Pizza Dough

It's easier than you think and infinitely rewarding. And because it only has really a single rise, it doesn't take as much planning ahead as other breads. But the best part: no preservative or chemicals. Just the basics. And once you have that down, it's easy to personalize with cornmeal, whole wheat, herbs, spices, etc. This basic recipe is adapted from James McNair's Vegetarian Pizza cookbook. Most of his recipes, while delicious, are a bit fou-fou. Pizza is a common meal for us, but what goes on top usually depends on what's in the fridge. Tonight, we kept it simple: canned stewed tomatoes (drained); blue cheese; chopped garlic and fresh basil from the garden.

1 tablespoon sugar
1 cup very warm water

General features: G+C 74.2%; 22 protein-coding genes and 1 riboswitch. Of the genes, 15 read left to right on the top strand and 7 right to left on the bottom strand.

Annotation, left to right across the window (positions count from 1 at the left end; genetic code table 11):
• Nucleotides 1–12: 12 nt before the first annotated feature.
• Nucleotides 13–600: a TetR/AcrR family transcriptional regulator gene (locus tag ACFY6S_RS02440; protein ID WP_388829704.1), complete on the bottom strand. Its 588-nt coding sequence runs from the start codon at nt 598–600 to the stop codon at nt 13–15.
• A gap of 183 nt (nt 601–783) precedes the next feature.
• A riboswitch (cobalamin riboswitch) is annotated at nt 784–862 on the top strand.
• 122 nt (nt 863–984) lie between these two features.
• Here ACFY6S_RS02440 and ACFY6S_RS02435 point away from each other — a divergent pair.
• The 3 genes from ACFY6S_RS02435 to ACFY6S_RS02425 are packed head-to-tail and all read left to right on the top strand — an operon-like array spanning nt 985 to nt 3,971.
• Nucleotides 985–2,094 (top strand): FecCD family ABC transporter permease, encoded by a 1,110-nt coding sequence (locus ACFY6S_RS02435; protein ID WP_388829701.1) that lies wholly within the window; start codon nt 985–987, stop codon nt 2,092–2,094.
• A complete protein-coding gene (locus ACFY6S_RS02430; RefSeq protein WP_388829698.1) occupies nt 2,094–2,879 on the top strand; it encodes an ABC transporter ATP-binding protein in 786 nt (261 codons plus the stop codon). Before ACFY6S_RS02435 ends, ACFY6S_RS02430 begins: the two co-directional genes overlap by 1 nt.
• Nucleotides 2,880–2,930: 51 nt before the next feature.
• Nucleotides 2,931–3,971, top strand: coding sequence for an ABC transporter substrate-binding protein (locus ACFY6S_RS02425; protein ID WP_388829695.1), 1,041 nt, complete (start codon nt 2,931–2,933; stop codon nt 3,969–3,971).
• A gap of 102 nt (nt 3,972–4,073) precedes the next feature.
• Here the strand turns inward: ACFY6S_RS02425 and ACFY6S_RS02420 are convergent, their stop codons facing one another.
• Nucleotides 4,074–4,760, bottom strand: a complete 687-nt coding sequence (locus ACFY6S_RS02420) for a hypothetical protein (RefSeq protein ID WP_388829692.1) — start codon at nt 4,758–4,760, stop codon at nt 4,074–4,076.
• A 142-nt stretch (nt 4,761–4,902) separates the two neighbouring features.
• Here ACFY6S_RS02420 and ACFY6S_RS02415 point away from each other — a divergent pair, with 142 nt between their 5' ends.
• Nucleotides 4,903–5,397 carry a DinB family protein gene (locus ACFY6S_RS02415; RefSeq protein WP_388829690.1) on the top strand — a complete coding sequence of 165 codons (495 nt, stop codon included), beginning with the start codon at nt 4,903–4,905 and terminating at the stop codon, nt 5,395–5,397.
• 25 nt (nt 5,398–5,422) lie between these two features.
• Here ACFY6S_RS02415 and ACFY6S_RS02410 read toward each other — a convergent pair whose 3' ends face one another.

one 1/4-ounce packet active dry yeast (2-1/4 teaspoons)
3-1/4 cups flour (I often substitute 1/4 cup cornmeal for 1/4 cup flour)
1 teaspoon salt
1/4 cup olive oil

In a small bowl, dissolve the sugar in the warm water. Sprinkle the yeast over the sugar-water mixture and stir just enough to dissolve. Let sit until creamy/foamy; about five minutes. If clumpy in clear water, throw out and start over. In a large bowl, combine dry ingredients and mix well. Make a well in the center and add the oil and the yeast mixture. Using a wooden spoon, gradually draw in flour from the sides until incorporated and a soft dough is formed. Turn out onto floured surface and gently knead for about 10 minutes, adding additional flour just to keep it from sticking to the surface. Placed in oiled bowl and cover with cloth; let rise about 60 minutes. Punch down and let rest 10 minutes. Preheat oven to 500 degrees. Divide dough in half and roll each out to fit your pizza pan. Add toppings and bake in a preheated 500-degree oven for about 9-11 minutes.

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